What is Yellow fog weld defect? how to determine

What is Yellow fog weld defect? how to determine

“Yellow fog” is not a standard term in welding to describe a specific weld defect. However, based on the description, it may refer to a situation where the shielding gas used in gas metal arc welding (GMAW) or gas tungsten arc welding (GTAW) appears yellow or discolored during the welding process. This discoloration can be indicative of contamination or impurities in the shielding gas or weld environment, which can have detrimental effects on weld quality.

Identification and Determination:

  1. Visual Inspection: During welding, operators may observe the shielding gas around the weld area appearing yellow or discolored, resembling a foggy haze.
  2. Effects on Weld Appearance: The yellow fog may affect the appearance of the weld bead, potentially indicating the presence of contaminants or impurities that have infiltrated the shielding gas.

Potential Causes:

  1. Contaminated Shielding Gas: Presence of contaminants such as oil, moisture, or particulate matter in the shielding gas supply can cause discoloration and affect gas performance.
  2. Welding Environment: Factors such as poor ventilation or inadequate gas coverage due to wind or drafts can lead to the entrainment of atmospheric gases or impurities into the shielding gas, resulting in discoloration.

Prevention Strategies:

  1. Gas Quality Assurance: Ensure that shielding gas cylinders are stored, handled, and maintained properly to prevent contamination. Regularly check gas cylinders, regulators, and hoses for leaks, damage, or signs of contamination.
  2. Environmental Control: Minimize exposure to atmospheric contaminants by welding in a clean, well-ventilated environment, free from drafts or air currents that can introduce impurities into the shielding gas.

Impact on Weld Quality:

  1. Porosity and Contamination: Contaminated shielding gas can lead to the formation of weld defects such as porosity, oxidation, or inclusion of foreign materials, compromising weld integrity and mechanical properties.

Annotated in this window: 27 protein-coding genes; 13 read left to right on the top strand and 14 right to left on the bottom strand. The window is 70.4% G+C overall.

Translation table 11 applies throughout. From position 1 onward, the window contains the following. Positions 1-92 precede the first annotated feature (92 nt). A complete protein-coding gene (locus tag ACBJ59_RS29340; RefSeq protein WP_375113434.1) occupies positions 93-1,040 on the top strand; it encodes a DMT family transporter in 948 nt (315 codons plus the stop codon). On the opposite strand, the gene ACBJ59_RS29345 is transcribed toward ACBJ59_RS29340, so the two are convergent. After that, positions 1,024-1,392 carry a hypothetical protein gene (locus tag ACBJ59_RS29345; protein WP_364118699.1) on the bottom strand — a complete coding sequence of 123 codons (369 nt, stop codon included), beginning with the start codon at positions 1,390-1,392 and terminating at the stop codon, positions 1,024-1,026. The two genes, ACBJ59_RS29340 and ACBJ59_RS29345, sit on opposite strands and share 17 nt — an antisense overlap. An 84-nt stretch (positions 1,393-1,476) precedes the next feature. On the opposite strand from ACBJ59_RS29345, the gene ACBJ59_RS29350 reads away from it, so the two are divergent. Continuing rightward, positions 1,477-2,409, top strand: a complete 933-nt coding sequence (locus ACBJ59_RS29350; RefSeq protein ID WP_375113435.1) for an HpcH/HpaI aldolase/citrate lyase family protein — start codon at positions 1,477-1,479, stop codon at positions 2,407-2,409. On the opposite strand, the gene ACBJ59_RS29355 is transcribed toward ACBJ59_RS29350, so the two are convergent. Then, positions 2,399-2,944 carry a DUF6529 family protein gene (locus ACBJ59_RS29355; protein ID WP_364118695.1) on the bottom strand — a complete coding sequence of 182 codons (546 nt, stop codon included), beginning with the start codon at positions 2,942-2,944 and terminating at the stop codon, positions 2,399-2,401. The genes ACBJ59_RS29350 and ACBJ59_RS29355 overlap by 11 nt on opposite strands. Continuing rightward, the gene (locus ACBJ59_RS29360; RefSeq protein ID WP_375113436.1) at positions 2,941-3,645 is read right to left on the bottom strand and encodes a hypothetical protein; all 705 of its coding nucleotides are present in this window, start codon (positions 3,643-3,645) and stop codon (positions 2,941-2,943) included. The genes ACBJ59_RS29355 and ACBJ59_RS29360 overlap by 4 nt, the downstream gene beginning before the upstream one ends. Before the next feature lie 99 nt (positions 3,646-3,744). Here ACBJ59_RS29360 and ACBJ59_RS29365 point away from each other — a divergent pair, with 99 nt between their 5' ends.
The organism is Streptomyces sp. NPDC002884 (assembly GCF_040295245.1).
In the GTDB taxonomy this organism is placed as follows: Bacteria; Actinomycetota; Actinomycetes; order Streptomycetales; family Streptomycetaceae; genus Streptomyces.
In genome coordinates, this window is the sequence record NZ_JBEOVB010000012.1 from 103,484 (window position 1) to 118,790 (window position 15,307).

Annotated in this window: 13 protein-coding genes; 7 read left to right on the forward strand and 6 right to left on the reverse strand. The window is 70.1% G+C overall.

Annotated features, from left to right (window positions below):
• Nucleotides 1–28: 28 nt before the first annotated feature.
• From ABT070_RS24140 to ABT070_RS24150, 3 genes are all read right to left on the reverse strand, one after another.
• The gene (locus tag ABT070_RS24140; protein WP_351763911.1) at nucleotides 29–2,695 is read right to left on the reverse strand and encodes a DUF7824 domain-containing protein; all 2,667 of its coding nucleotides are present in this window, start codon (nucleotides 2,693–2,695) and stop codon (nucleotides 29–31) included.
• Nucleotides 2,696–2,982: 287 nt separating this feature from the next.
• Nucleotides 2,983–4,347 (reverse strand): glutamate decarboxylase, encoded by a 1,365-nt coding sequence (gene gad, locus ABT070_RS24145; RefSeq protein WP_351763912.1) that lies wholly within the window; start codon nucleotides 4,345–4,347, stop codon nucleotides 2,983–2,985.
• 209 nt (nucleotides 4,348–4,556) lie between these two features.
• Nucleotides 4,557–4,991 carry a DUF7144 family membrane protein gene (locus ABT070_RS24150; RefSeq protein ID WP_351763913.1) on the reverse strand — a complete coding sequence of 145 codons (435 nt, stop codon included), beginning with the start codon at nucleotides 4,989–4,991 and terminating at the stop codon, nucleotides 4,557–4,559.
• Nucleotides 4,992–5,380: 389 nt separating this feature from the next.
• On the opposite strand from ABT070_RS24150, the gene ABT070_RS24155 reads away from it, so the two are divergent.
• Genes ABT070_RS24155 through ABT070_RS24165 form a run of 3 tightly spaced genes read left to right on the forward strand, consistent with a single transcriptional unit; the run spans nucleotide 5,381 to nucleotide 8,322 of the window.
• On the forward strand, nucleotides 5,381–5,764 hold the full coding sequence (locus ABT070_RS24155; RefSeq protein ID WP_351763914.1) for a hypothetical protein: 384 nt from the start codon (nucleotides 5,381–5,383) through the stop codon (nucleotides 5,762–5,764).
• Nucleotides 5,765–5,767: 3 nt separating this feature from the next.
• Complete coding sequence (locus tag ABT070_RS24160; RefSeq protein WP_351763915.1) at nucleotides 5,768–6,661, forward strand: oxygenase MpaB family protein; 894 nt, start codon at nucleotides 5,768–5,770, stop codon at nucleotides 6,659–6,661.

2. Incomplete Fusion: Inadequate shielding due to contaminated gas may result in incomplete fusion or lack of penetration, reducing weld strength and increasing the risk of weld failure under load.

Real-Life Example:

Consider a welding operation in a manufacturing facility where aluminum components are being welded using gas metal arc welding (GMAW). During welding, operators notice that the shielding gas appears yellow or discolored, indicating potential contamination. Visual inspection of the welds reveals signs of porosity and discoloration in the weld bead, prompting further evaluation using non-destructive testing techniques such as radiographic testing.

Radiographic Process:

In radiographic testing (RT) for weld inspection:

  • X-rays or gamma rays are directed through the weld joint onto a film or digital detector.
  • Any internal defects or anomalies caused by contaminated shielding gas, such as porosity or lack of fusion, may be detected as variations in density or clarity in the radiographic image.


Yellow fog, indicative of contaminated shielding gas, can have detrimental effects on weld quality by promoting the formation of defects such as porosity or incomplete fusion. By ensuring gas quality assurance and environmental control measures, welders can minimize the risk of contamination and maintain consistent, high-quality welds in various welding applications. Regular inspection and testing help identify and address potential issues early, ensuring the integrity and reliability of welded components.

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